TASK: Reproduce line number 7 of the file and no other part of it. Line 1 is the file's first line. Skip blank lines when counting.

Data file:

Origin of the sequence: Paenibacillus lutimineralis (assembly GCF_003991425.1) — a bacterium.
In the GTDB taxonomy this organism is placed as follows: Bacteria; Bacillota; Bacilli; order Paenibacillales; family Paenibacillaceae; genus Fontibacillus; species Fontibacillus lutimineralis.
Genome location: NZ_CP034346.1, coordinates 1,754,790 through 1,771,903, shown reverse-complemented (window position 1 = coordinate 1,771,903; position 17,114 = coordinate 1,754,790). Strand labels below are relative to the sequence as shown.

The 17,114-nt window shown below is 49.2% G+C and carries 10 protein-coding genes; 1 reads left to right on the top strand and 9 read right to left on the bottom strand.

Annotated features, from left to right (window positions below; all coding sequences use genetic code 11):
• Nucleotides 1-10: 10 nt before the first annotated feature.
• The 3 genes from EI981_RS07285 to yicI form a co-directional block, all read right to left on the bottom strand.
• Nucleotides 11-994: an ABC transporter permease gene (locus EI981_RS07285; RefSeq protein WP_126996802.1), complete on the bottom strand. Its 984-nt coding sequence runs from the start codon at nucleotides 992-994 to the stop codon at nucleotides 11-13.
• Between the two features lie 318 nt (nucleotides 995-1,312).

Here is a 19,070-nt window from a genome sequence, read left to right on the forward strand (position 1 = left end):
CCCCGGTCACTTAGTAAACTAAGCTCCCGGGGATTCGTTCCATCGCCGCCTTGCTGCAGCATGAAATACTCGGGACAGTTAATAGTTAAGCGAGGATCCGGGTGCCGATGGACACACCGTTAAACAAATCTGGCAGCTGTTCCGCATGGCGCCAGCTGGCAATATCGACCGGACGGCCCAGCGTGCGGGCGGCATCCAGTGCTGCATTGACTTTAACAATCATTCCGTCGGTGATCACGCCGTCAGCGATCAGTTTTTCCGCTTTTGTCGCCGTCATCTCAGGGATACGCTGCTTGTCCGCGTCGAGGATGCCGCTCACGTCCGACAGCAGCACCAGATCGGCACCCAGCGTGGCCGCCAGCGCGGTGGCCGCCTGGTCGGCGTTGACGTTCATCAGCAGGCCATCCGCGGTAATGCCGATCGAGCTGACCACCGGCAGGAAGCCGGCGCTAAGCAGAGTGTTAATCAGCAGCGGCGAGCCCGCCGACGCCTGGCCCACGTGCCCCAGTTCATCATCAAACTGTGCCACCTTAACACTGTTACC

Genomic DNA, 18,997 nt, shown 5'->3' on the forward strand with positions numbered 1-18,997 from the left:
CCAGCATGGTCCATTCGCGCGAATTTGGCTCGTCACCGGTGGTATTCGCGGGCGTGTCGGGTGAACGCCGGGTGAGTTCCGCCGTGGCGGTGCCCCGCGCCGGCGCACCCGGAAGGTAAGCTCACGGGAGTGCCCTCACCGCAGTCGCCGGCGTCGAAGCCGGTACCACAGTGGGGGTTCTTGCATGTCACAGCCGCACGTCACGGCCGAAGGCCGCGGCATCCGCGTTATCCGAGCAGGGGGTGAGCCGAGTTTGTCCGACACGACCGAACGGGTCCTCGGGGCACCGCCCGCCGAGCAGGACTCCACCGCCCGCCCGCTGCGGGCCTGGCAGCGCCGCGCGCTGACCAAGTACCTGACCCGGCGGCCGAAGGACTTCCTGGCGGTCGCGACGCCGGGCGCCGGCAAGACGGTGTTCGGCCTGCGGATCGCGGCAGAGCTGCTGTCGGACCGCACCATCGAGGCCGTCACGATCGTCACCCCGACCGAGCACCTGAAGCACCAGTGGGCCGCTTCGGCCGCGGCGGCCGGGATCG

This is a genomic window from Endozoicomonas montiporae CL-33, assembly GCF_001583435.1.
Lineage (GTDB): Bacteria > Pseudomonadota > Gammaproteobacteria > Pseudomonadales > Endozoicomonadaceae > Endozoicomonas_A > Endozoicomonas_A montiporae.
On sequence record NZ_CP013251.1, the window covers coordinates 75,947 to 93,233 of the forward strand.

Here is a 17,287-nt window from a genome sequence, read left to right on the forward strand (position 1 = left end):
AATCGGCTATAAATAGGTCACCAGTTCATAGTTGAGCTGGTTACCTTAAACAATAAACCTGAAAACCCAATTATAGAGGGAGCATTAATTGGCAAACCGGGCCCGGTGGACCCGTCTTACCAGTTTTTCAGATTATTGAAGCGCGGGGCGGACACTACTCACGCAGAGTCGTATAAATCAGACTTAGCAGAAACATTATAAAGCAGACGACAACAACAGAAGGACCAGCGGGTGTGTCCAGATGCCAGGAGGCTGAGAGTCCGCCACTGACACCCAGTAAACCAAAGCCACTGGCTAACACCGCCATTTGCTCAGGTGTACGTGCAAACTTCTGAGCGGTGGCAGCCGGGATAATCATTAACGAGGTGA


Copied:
• The 3 genes from EI981_RS07285 to yicI form a co-directional block, all read right to left on the bottom strand.